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Embracing Impromptu Investigations

Embrace improptu learning opportunities

The prospect of snow in the forecast this week reminds me of how much I LOVED the first flurries of the season as a teacher. As soon as I saw the snowflakes begin to fall, I’d stop whatever we were doing in the classroom and invite the children over to the window. We’d watch the snow fall for a few minutes and describe what we saw: the wind blowing the flakes in different directions; snow sticking to cars, grass, and branches; birds and squirrels scurrying about to get out of the weather. Then I’d usually suggest that we quickly get bundled up and go play in the snow! My suggestion was always met with giant smiles and lots of excitement. As we put on our coats, mittens, hats, and scarves, I engaged the children in one of my favorite Mighty Minutes®: “Hi-Ho, the Derry-O.”

To the tune of “The Farmer in the Dell,” we sang the following song:

We’re going to go outside.
We’re going to go outside.
Hi-ho, the derry-o!
We’re going to go outside.

We’re going to see some snowflakes.
We’re going to see some snowflakes.
Hi-ho, the derry-o!
We’re going to see some snowflakes.

As my assistant and I helped the children get snapped and zipped, I invited children to contribute additional verses:

It’s going to be very chilly….
We’ll catch snowflakes on our tongues….
We need to wear our coats….

On our way outside, I asked children to help me gather a stack of black construction paper from the Art area and our collection of handheld magnifying glasses from the Discovery area. After we ran around in the snow for a few minutes, I invited the children to catch snowflakes on a piece of black paper, whose contrast with snow makes it a great background for looking at individual snowflakes. The children then used the magnifying glasses to closely examine the snowflakes they caught.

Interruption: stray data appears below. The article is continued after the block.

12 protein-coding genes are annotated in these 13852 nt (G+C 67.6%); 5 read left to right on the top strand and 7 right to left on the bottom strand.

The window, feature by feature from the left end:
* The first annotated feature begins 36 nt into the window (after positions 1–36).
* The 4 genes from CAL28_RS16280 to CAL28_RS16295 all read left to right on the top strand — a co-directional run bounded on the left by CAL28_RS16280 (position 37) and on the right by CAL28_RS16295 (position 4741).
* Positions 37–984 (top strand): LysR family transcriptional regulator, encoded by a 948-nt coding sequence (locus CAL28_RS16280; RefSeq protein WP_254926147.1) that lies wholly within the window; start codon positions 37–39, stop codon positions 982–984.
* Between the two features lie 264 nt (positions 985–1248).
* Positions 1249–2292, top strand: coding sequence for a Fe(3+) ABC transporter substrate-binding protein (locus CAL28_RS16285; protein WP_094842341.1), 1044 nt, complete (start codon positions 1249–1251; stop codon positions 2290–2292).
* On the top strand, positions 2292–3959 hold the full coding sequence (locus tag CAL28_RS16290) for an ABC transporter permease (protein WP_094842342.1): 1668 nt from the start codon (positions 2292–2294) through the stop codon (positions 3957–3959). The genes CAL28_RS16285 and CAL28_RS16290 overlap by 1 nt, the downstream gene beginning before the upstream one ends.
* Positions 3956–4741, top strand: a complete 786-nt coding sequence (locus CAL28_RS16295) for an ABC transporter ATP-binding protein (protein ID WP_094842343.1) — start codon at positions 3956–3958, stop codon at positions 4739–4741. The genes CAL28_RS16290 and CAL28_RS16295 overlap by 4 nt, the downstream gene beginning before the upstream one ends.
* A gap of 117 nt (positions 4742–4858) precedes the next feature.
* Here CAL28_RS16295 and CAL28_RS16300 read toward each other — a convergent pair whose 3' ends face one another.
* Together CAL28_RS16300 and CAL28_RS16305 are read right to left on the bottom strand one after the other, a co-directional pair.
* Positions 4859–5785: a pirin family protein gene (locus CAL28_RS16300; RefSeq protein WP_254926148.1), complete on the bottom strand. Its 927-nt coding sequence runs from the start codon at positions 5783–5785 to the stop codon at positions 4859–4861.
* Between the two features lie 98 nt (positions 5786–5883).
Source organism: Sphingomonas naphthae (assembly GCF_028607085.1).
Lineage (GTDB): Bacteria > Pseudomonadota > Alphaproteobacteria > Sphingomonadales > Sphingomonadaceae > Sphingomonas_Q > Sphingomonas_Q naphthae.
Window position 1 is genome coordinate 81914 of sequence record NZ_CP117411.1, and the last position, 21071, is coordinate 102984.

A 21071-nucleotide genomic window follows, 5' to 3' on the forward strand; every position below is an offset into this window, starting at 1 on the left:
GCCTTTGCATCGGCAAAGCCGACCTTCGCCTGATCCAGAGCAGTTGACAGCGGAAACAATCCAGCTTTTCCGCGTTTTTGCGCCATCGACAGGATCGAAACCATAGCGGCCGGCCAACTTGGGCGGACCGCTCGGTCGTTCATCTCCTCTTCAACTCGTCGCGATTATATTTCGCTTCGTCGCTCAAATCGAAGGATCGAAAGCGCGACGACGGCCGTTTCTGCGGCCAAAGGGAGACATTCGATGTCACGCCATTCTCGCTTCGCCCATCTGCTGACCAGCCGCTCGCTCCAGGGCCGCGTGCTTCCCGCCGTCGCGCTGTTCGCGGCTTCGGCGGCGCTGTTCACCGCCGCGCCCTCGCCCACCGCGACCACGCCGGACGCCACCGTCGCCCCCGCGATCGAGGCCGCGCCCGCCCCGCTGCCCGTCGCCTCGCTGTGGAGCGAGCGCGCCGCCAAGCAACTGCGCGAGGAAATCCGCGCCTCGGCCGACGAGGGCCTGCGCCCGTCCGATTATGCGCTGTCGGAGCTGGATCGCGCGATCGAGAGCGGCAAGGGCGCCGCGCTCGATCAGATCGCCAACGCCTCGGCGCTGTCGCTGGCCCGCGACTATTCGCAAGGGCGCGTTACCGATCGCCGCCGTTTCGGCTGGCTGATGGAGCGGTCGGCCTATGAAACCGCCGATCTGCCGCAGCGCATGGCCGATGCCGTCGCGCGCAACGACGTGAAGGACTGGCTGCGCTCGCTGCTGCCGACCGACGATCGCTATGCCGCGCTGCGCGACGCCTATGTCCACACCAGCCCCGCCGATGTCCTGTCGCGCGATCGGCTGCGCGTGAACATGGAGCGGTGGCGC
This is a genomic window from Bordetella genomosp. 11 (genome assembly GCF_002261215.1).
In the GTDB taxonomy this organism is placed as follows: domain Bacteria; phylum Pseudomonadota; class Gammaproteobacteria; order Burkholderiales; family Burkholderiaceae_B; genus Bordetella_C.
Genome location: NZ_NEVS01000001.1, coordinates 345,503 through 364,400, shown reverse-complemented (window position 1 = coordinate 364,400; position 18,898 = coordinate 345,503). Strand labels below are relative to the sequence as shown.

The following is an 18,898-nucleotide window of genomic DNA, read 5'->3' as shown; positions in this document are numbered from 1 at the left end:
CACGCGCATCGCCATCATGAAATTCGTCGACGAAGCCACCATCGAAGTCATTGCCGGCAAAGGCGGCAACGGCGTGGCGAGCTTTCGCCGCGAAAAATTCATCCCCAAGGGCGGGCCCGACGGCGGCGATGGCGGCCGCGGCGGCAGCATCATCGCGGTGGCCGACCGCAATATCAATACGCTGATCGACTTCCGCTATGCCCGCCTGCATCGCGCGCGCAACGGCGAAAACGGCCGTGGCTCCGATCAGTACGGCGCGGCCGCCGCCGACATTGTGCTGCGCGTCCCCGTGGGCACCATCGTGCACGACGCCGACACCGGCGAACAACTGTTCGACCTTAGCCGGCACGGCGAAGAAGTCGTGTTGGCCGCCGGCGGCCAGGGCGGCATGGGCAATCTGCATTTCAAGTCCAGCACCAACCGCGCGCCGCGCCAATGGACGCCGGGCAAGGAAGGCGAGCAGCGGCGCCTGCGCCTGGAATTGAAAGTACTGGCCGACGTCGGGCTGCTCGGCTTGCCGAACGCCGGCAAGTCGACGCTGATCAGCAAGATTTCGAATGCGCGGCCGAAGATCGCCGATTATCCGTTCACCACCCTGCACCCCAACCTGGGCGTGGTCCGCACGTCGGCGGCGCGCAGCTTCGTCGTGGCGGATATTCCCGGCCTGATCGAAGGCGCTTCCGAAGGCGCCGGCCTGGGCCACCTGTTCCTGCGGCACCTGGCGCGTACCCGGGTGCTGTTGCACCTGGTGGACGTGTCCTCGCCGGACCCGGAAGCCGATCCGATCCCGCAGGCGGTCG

The children’s experiences in the snow provided a wonderful opportunity for rich discussions.

I would say things like “Hmm, I wonder why the snow is sticking to the grass but not the sidewalk” or “This snowflake has five pointy parts. How many does yours have?” Because it was cold, we didn’t usually stay outside for long—maybe 6 to 10 minutes at the most. I know, I know: it took that long to get everyone’s coats on! But the time we spent bundling up and heading outdoors was absolutely worth it for the positive approaches to learning and the investigative skills that I got to model and encourage in the children.

When we returned to the classroom with pink cheeks and renewed energy, we resumed the activities we were engaged in before we went outside.

I always encouraged the children to visit the Art area or to write about what they saw when we were outside. Their observations often sparked an interest in investigating something further on the computer or in nonfiction text.

So the next time you get the chance to do something special with the children that you hadn’t planned for, take a break from the daily routine and embrace it wholeheartedly knowing that the children will learn something new… and so will you.

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